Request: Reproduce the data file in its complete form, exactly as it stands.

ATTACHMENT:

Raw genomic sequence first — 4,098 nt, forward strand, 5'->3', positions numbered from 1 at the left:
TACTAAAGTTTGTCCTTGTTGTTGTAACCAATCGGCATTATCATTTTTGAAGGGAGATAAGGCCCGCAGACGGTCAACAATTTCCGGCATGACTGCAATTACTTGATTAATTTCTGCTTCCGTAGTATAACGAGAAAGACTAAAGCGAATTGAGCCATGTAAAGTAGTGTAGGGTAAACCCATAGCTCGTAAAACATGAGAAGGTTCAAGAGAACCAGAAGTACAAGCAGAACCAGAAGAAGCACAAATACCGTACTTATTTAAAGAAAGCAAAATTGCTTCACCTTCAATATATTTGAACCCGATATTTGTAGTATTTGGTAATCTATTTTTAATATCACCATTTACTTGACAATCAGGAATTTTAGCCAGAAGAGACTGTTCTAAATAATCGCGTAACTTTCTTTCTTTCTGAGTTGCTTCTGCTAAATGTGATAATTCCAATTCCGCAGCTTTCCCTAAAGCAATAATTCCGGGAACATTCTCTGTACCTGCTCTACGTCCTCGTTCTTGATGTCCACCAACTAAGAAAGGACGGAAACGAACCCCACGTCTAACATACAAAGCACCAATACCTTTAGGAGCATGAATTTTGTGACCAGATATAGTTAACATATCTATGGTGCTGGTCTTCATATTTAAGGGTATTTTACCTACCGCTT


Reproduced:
Raw genomic sequence first — 4,098 nt, forward strand, 5'->3', positions numbered from 1 at the left:
TACTAAAGTTTGTCCTTGTTGTTGTAACCAATCGGCATTATCATTTTTGAAGGGAGATAAGGCCCGCAGACGGTCAACAATTTCCGGCATGACTGCAATTACTTGATTAATTTCTGCTTCCGTAGTATAACGAGAAAGACTAAAGCGAATTGAGCCATGTAAAGTAGTGTAGGGTAAACCCATAGCTCGTAAAACATGAGAAGGTTCAAGAGAACCAGAAGTACAAGCAGAACCAGAAGAAGCACAAATACCGTACTTATTTAAAGAAAGCAAAATTGCTTCACCTTCAATATATTTGAACCCGATATTTGTAGTATTTGGTAATCTATTTTTAATATCACCATTTACTTGACAATCAGGAATTTTAGCCAGAAGAGACTGTTCTAAATAATCGCGTAACTTTCTTTCTTTCTGAGTTGCTTCTGCTAAATGTGATAATTCCAATTCCGCAGCTTTCCCTAAAGCAATAATTCCGGGAACATTCTCTGTACCTGCTCTACGTCCTCGTTCTTGATGTCCACCAACTAAGAAAGGACGGAAACGAACCCCACGTCTAACATACAAAGCACCAATACCTTTAGGAGCATGAATTTTGTGACCAGATATAGTTAACATATCTATGGTGCTGGTCTTCATATTTAAGGGTATTTTACCTACCGCTT